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It started with two, then gradually worked its way up to three, four, and more. Brett Favre’s addiction to pills gradually was increasing each night. The Green Bay Packers quarterback eventually was popping 15 Vicodin pills a night. He thought nobody knew.

Brett Favre’s football career

CHARLOTTE, NC – OCTOBER 03: Brett Favre #4 of the Green Bay Packers talks with head coach Mike Sherman during a game against the Carolina Panthers October 3, 2005 at Bank of America Stadium in Charlotte, North Carolina. (Photo by Streeter Lecka/Getty Images)

The Atlanta Falcons wish they could have a do-over. After a very impressive college football career at Southern Mississippi, Brett Favre was selected by the Falcons in the second round of the 1991 NFL draft. His career in Atlanta lasted four passes when he went 0-for-4 for the Falcons during the 1991 season.

The Falcons shipped Favre off to Green Bay, where he became a Hall-of-Fame quarterback. Favre filled in nicely when Packers starting quarterback Don Majkowski was injured during a game against the Cincinnati Bengals early in the 1992 season. He sparked a comeback victory and the job was his to keep.

Favre went on to play 20 seasons in the NFL, 16 of which were in Green Bay. He was a three-time MVP and a Super Bowl champion. Favre racked up 71,838 passing yards and 508 touchdown passes in his legendary career. He also ran for 1,844 yards and 14 touchdowns as a very mobile quarterback. Favre played one season with the New York Jets and then two more with the Minnesota Vikings before retiring at age 41. He was inducted into the Pro Football Hall of Fame in 2016.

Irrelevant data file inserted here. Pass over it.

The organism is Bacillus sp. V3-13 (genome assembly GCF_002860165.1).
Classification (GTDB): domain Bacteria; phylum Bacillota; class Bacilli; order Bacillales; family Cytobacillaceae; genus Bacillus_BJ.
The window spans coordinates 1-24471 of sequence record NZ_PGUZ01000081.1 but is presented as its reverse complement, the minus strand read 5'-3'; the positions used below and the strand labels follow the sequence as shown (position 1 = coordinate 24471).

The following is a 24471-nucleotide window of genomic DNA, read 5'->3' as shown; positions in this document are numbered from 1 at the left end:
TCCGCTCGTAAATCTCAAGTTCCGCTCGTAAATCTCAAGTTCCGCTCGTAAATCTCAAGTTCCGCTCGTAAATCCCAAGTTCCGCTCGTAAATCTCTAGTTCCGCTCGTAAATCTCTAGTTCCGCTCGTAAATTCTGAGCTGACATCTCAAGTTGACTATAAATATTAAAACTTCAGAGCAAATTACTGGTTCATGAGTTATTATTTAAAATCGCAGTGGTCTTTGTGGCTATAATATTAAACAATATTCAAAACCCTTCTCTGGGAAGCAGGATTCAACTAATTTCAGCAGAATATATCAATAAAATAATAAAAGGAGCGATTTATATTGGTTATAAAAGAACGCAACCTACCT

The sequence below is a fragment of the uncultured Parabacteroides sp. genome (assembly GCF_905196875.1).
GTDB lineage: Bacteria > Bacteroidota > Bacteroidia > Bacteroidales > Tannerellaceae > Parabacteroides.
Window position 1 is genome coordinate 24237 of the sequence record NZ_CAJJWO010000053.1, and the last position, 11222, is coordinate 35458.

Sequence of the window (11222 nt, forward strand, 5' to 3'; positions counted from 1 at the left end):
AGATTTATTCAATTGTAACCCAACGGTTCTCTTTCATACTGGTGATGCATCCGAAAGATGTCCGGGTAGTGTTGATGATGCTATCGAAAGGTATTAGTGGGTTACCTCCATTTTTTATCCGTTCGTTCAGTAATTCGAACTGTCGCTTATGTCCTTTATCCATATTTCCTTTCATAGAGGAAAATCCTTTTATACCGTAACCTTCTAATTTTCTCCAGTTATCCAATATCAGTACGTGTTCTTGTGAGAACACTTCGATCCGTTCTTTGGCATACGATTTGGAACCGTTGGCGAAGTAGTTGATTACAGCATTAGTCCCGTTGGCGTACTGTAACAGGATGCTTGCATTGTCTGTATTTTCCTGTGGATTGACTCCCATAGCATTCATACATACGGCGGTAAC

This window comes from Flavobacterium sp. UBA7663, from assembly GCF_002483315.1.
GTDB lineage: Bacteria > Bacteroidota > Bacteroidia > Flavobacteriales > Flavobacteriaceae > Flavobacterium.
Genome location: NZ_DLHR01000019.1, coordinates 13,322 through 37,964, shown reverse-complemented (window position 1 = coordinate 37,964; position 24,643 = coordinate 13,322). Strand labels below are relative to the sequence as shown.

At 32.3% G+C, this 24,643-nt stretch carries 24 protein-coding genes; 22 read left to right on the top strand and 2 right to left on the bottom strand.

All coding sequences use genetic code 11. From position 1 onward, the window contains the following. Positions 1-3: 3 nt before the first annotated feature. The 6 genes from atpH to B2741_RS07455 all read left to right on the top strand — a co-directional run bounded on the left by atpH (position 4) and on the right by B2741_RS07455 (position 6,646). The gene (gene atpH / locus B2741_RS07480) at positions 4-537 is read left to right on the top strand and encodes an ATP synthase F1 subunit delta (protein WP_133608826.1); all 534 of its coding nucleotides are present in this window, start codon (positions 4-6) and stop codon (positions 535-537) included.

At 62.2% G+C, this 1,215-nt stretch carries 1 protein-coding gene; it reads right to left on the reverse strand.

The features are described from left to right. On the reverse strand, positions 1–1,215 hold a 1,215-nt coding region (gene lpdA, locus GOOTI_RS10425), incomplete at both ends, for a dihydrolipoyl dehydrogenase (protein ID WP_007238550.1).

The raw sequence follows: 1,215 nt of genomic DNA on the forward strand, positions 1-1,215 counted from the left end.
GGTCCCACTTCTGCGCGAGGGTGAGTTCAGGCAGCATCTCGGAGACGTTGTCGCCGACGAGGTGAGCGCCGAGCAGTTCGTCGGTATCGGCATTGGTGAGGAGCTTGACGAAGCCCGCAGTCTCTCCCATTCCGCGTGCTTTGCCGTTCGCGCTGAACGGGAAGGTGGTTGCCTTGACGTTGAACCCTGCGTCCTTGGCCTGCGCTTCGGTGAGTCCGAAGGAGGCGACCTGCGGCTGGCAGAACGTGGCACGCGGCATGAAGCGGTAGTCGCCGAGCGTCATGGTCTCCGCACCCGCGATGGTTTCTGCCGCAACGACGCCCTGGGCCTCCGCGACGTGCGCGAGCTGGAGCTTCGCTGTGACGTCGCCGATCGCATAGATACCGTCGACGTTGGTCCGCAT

Favre’s Superman streak

On Sept. 20, 1992, Green Bay Packers quarterback Don Majkowski went down with an injury and 22-year-old Brett Favre was called on to rescue the Packers. The Packers were trailing the Cincinnati Bengals 23-17 with 1:07 remaining and Favre was brought in. No problem. He marched the Packers right down the field and connected with Kitrick Taylor on a touchdown pass with 13 seconds left to give the Packers a 24-23 victory.

Nineteen years and 297 games later, Favre remained the starting quarterback for the Packers. He never missed a start. Favre endured punishment throughout those years, but always managed to get back up and make his next start. Once he took over for Majkowski, Favre never missed a start for the Packers.

His streak came to an end when he became a member of the Minnesota Vikings. On Dec. 10, 2010, Favre, as a 41-year-old quarterback couldn’t make his team’s start against the New York Giants because of a sore shoulder.”Seems like I’ve been hurt a lot worse,” Favre said in an ESPN article after the game. “I can’t believe something like this hasn’t happened before.”

Favre’s painkiller addiction he thought he was hiding


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Playing 297 consecutive games in the NFL as a quarterback is going to put a hurting on the body. Brett Favre was reckless, always willing to take a risk. He was a scrambler and would dive for first downs, all while taking a pounding. Favre needed some help in the pain department and turned to Vicodin. He got hooked on the painkiller and his personal life began to spiral out of control.

“Right before we won the Super Bowl, kinda in that time frame, I hit rock bottom,” Favre told Graham Bensinger in a 2016 interview. “Even though things around me seemed good, internally, I hit rock bottom. I was taking 15 (Vicodin) a night. Any expert will tell you that’s not the way to wean yourself off. I just went cold turkey and I don’t say that braggingly, but I know that was the worst month. I shook every night, cold sweats.”

Favre said he thought he was hiding his addiction from friends and family, but later found out that wasn’t the case. “Fifteen (Vicodon) was hard to come by,” Favre said. “A month’s prescription is 30 pills or something and I was going through that in two days. I was having to hustle out and I’d ask this guy for pills and that guy for pills. After a while, I was going back around pretty quickly.” Bensinger then asked if people started scratching their heads. “I thought no. I was the last one to know and (I figured) no one knows what’s going on. My wife said, ‘we all knew’ but I thought no one knew.”

Stats courtesy of Pro Football Reference.